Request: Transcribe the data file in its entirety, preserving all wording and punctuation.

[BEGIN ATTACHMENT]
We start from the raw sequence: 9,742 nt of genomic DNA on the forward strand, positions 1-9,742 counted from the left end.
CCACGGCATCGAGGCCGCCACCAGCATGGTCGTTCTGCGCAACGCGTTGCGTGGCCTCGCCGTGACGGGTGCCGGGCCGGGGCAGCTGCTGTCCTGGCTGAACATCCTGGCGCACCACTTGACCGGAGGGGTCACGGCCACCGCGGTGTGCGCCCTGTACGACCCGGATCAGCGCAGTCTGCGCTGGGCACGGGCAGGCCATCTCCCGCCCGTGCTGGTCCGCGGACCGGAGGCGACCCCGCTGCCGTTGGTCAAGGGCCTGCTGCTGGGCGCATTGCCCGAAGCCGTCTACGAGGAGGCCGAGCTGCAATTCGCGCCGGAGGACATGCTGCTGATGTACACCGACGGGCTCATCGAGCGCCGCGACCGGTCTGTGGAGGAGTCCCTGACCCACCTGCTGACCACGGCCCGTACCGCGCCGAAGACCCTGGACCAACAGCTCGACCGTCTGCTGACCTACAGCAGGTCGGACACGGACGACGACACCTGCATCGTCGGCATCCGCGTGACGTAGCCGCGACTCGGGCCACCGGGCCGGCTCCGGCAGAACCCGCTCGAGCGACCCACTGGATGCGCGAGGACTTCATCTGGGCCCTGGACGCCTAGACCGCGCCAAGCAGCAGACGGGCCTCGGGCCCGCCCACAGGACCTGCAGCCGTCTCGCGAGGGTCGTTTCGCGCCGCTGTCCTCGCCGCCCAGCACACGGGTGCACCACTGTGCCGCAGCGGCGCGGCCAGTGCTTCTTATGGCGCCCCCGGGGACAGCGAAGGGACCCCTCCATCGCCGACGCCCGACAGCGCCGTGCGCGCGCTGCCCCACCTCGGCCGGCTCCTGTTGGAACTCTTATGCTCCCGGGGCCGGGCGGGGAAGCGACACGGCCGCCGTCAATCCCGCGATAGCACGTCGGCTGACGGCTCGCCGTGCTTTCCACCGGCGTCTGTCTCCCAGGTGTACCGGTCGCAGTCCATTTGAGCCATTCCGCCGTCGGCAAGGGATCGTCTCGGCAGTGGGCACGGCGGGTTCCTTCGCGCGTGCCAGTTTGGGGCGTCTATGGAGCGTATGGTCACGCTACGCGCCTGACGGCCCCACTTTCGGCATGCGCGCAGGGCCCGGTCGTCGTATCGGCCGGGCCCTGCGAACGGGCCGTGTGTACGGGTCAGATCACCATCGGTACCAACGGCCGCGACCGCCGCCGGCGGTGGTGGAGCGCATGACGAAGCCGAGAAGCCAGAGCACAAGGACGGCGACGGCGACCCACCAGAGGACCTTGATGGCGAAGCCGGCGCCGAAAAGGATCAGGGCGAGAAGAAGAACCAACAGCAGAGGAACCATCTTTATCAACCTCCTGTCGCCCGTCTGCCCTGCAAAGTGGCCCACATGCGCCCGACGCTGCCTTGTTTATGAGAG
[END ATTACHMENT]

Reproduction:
We start from the raw sequence: 9,742 nt of genomic DNA on the forward strand, positions 1-9,742 counted from the left end.
CCACGGCATCGAGGCCGCCACCAGCATGGTCGTTCTGCGCAACGCGTTGCGTGGCCTCGCCGTGACGGGTGCCGGGCCGGGGCAGCTGCTGTCCTGGCTGAACATCCTGGCGCACCACTTGACCGGAGGGGTCACGGCCACCGCGGTGTGCGCCCTGTACGACCCGGATCAGCGCAGTCTGCGCTGGGCACGGGCAGGCCATCTCCCGCCCGTGCTGGTCCGCGGACCGGAGGCGACCCCGCTGCCGTTGGTCAAGGGCCTGCTGCTGGGCGCATTGCCCGAAGCCGTCTACGAGGAGGCCGAGCTGCAATTCGCGCCGGAGGACATGCTGCTGATGTACACCGACGGGCTCATCGAGCGCCGCGACCGGTCTGTGGAGGAGTCCCTGACCCACCTGCTGACCACGGCCCGTACCGCGCCGAAGACCCTGGACCAACAGCTCGACCGTCTGCTGACCTACAGCAGGTCGGACACGGACGACGACACCTGCATCGTCGGCATCCGCGTGACGTAGCCGCGACTCGGGCCACCGGGCCGGCTCCGGCAGAACCCGCTCGAGCGACCCACTGGATGCGCGAGGACTTCATCTGGGCCCTGGACGCCTAGACCGCGCCAAGCAGCAGACGGGCCTCGGGCCCGCCCACAGGACCTGCAGCCGTCTCGCGAGGGTCGTTTCGCGCCGCTGTCCTCGCCGCCCAGCACACGGGTGCACCACTGTGCCGCAGCGGCGCGGCCAGTGCTTCTTATGGCGCCCCCGGGGACAGCGAAGGGACCCCTCCATCGCCGACGCCCGACAGCGCCGTGCGCGCGCTGCCCCACCTCGGCCGGCTCCTGTTGGAACTCTTATGCTCCCGGGGCCGGGCGGGGAAGCGACACGGCCGCCGTCAATCCCGCGATAGCACGTCGGCTGACGGCTCGCCGTGCTTTCCACCGGCGTCTGTCTCCCAGGTGTACCGGTCGCAGTCCATTTGAGCCATTCCGCCGTCGGCAAGGGATCGTCTCGGCAGTGGGCACGGCGGGTTCCTTCGCGCGTGCCAGTTTGGGGCGTCTATGGAGCGTATGGTCACGCTACGCGCCTGACGGCCCCACTTTCGGCATGCGCGCAGGGCCCGGTCGTCGTATCGGCCGGGCCCTGCGAACGGGCCGTGTGTACGGGTCAGATCACCATCGGTACCAACGGCCGCGACCGCCGCCGGCGGTGGTGGAGCGCATGACGAAGCCGAGAAGCCAGAGCACAAGGACGGCGACGGCGACCCACCAGAGGACCTTGATGGCGAAGCCGGCGCCGAAAAGGATCAGGGCGAGAAGAAGAACCAACAGCAGAGGAACCATCTTTATCAACCTCCTGTCGCCCGTCTGCCCTGCAAAGTGGCCCACATGCGCCCGACGCTGCCTTGTTTATGAGAG